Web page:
Effects of water availability on physiological status of Nguni does and weaners.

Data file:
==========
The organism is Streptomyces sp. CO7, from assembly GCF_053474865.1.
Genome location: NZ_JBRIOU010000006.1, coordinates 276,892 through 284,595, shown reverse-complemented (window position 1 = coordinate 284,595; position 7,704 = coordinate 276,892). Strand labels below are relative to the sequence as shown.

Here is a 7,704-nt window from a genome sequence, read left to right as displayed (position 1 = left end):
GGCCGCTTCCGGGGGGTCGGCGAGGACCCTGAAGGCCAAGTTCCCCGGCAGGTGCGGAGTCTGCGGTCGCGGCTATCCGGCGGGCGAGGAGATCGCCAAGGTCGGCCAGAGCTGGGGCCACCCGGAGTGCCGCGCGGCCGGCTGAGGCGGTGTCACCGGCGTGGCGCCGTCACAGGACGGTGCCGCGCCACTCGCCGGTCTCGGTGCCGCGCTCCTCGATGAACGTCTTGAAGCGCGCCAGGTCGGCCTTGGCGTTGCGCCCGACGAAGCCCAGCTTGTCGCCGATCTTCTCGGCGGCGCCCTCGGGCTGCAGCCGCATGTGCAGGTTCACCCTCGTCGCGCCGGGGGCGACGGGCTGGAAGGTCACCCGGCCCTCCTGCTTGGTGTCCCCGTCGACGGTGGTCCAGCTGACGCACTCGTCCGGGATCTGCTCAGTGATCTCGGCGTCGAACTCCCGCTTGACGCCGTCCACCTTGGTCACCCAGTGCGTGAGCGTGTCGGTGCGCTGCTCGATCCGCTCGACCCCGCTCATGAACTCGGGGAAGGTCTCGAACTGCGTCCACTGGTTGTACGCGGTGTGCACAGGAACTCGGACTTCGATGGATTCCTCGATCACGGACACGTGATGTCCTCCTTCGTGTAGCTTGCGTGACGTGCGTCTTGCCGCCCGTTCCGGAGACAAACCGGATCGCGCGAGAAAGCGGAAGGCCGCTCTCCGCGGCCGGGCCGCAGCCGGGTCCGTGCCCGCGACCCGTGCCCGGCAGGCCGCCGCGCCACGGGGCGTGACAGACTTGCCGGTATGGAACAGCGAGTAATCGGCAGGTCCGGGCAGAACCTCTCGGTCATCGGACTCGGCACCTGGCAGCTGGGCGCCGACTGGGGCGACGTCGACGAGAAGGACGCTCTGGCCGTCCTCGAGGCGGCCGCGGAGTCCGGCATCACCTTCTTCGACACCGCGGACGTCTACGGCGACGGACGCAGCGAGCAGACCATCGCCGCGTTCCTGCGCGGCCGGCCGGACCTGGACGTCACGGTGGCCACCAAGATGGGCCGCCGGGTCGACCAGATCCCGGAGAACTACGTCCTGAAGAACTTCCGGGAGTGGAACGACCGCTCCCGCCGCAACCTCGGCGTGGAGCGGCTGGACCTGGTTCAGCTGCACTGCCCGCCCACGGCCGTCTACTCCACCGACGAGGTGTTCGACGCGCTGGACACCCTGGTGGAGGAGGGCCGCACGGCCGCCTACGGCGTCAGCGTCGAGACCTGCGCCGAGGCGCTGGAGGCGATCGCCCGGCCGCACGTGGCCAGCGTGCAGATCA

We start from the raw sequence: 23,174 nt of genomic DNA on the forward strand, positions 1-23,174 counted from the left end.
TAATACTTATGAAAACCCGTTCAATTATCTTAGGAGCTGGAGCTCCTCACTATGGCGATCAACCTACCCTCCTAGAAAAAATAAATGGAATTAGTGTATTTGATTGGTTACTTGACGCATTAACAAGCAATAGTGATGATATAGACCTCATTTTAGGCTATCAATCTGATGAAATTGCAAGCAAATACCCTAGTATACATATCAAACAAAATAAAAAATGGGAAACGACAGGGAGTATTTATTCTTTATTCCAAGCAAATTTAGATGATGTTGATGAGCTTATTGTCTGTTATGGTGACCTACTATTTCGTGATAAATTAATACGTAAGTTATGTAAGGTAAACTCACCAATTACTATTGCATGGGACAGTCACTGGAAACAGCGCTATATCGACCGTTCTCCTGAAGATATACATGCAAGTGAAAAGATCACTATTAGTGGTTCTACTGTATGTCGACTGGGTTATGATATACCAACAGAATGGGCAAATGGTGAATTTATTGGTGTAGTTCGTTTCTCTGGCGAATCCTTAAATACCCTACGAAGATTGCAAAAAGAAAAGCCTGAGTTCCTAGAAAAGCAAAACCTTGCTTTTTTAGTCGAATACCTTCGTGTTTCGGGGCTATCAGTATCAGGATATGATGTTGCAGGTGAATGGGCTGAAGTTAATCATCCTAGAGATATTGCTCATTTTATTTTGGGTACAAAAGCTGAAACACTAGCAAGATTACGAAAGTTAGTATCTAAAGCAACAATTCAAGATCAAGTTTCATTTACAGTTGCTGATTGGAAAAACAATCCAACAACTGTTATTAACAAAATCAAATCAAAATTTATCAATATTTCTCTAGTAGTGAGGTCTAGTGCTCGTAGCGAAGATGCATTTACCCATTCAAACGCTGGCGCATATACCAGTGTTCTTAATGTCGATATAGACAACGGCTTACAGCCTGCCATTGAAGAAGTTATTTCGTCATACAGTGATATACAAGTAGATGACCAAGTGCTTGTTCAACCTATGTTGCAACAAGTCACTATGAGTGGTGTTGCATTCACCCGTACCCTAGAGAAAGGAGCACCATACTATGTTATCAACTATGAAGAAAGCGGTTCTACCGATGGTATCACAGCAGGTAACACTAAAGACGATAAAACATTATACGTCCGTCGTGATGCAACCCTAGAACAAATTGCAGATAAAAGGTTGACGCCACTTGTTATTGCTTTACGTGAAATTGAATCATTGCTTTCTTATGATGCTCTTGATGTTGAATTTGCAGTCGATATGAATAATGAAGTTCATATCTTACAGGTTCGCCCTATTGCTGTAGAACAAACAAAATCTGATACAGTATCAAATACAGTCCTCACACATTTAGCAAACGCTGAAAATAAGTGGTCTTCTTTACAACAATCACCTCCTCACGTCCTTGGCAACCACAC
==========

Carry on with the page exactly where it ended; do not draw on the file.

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Physiological status of goats is mainly affected by the availability of feed and water. Factors such as frequency of droughts and low rainfalls are main contributors to water scarcity. Understanding perceptions of goat farmers about water availability in the aspect of climate change is vital for sustainable and improved livelihoods. The objectives of the study were to: (1) determine the factors influencing water availability for Nguni goat flocks in wet and dry areas; and (2) compare responses in physiological status of Nguni weaners and does to distance from water source. Farmer perceptions were captured from 300 goat farmers using structured questionnaires. Water shortage was among the major constraints to goat production. The odds ratio estimates of households experiencing goat drinking water shortage were high for temperature and rainfall patterns (P<0.001). Goat flock size and distance from water sources highly predisposed the household to experience water shortage. Farmers who did not provide additional drinking water for goats were 3.7 times more likely to have goats experiencing water shortage as compared to farmers who provided additional drinking water for goats (P<0.01). Goats that were owned by farmers situated (≥1 km) away from the water source were 1.89 times more likely to experience water shortage compared to goats owned by farmers situated (<1 km) from the water source. Farmers who had large goat flock size were 1.64 times more likely to experience water shortage as compared to the farmers who had small goat flock size (P<0.05). A trial was conducted to compare physiological status responses of Nguni weaners and does to distance from water sources. A negative linear regression was recorded between body condition score and distance from water source. A positive linear regression was recorded between FAMACHA scores and distance from water source across weaners and does. The rate of reduction in body condition scores were lower in does (-0.45 ± 0.292) as compared to weaners (-0.55 ± 0.374). The FAMACHA scores increased as distance to water source increased in both classes of goats. The slope was, however steeper (P<0.05) for does (0.56 ± xiv 0.403) than for weaners (0.44 ± 0.432). There was a negative linear relationship between packed cell volume and distance from water source. Reduction in packed cell volume was lower (P<0.05) in does (-0.62 ± 2.57) as compared to weaners (-11.21 ± 2.196). The rectal temperature and distance from water source were positively related. The increase in rectal temperature was lower (P<0.05) in does (0.05 ± 0.280) than in weaners (0.07 ± 0.432). It was concluded that although both classes of goats were affected by the distance to water source, the effects were more adverse in does than in weaners